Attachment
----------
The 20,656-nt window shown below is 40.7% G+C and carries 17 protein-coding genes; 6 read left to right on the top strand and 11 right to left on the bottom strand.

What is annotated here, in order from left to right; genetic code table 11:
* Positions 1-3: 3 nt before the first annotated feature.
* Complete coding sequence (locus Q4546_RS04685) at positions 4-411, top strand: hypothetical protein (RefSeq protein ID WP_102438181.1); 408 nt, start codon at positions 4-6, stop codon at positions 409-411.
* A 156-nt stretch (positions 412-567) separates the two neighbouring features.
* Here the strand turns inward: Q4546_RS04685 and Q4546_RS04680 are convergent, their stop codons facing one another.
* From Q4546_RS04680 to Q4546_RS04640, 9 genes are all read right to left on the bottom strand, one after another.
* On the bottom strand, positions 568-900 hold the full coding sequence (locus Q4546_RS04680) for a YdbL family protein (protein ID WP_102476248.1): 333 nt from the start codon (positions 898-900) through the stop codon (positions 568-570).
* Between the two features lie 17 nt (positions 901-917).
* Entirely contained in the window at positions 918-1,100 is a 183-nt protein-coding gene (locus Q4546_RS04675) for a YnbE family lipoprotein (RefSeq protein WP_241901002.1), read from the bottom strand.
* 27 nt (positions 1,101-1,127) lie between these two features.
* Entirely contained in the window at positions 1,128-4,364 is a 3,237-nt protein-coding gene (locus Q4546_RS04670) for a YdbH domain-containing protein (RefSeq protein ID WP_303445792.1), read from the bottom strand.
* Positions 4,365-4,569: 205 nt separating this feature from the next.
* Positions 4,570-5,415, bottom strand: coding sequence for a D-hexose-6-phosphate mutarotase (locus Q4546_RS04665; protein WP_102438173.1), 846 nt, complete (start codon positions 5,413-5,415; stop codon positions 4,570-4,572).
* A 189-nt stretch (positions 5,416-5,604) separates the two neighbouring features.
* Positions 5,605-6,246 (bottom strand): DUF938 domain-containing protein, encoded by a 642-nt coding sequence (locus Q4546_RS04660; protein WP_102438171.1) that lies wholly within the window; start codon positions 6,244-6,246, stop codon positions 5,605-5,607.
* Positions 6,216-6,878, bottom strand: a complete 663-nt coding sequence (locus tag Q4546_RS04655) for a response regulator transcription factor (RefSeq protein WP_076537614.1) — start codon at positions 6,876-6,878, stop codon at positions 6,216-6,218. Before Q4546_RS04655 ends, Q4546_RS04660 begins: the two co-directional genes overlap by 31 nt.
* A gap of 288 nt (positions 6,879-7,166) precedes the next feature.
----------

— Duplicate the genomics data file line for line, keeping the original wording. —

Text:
The 20,656-nt window shown below is 40.7% G+C and carries 17 protein-coding genes; 6 read left to right on the top strand and 11 right to left on the bottom strand.

What is annotated here, in order from left to right; genetic code table 11:
* Positions 1-3: 3 nt before the first annotated feature.
* Complete coding sequence (locus Q4546_RS04685) at positions 4-411, top strand: hypothetical protein (RefSeq protein ID WP_102438181.1); 408 nt, start codon at positions 4-6, stop codon at positions 409-411.
* A 156-nt stretch (positions 412-567) separates the two neighbouring features.
* Here the strand turns inward: Q4546_RS04685 and Q4546_RS04680 are convergent, their stop codons facing one another.
* From Q4546_RS04680 to Q4546_RS04640, 9 genes are all read right to left on the bottom strand, one after another.
* On the bottom strand, positions 568-900 hold the full coding sequence (locus Q4546_RS04680) for a YdbL family protein (protein ID WP_102476248.1): 333 nt from the start codon (positions 898-900) through the stop codon (positions 568-570).
* Between the two features lie 17 nt (positions 901-917).
* Entirely contained in the window at positions 918-1,100 is a 183-nt protein-coding gene (locus Q4546_RS04675) for a YnbE family lipoprotein (RefSeq protein WP_241901002.1), read from the bottom strand.
* 27 nt (positions 1,101-1,127) lie between these two features.
* Entirely contained in the window at positions 1,128-4,364 is a 3,237-nt protein-coding gene (locus Q4546_RS04670) for a YdbH domain-containing protein (RefSeq protein ID WP_303445792.1), read from the bottom strand.
* Positions 4,365-4,569: 205 nt separating this feature from the next.
* Positions 4,570-5,415, bottom strand: coding sequence for a D-hexose-6-phosphate mutarotase (locus Q4546_RS04665; protein WP_102438173.1), 846 nt, complete (start codon positions 5,413-5,415; stop codon positions 4,570-4,572).
* A 189-nt stretch (positions 5,416-5,604) separates the two neighbouring features.
* Positions 5,605-6,246 (bottom strand): DUF938 domain-containing protein, encoded by a 642-nt coding sequence (locus Q4546_RS04660; protein WP_102438171.1) that lies wholly within the window; start codon positions 6,244-6,246, stop codon positions 5,605-5,607.
* Positions 6,216-6,878, bottom strand: a complete 663-nt coding sequence (locus tag Q4546_RS04655) for a response regulator transcription factor (RefSeq protein WP_076537614.1) — start codon at positions 6,876-6,878, stop codon at positions 6,216-6,218. Before Q4546_RS04655 ends, Q4546_RS04660 begins: the two co-directional genes overlap by 31 nt.
* A gap of 288 nt (positions 6,879-7,166) precedes the next feature.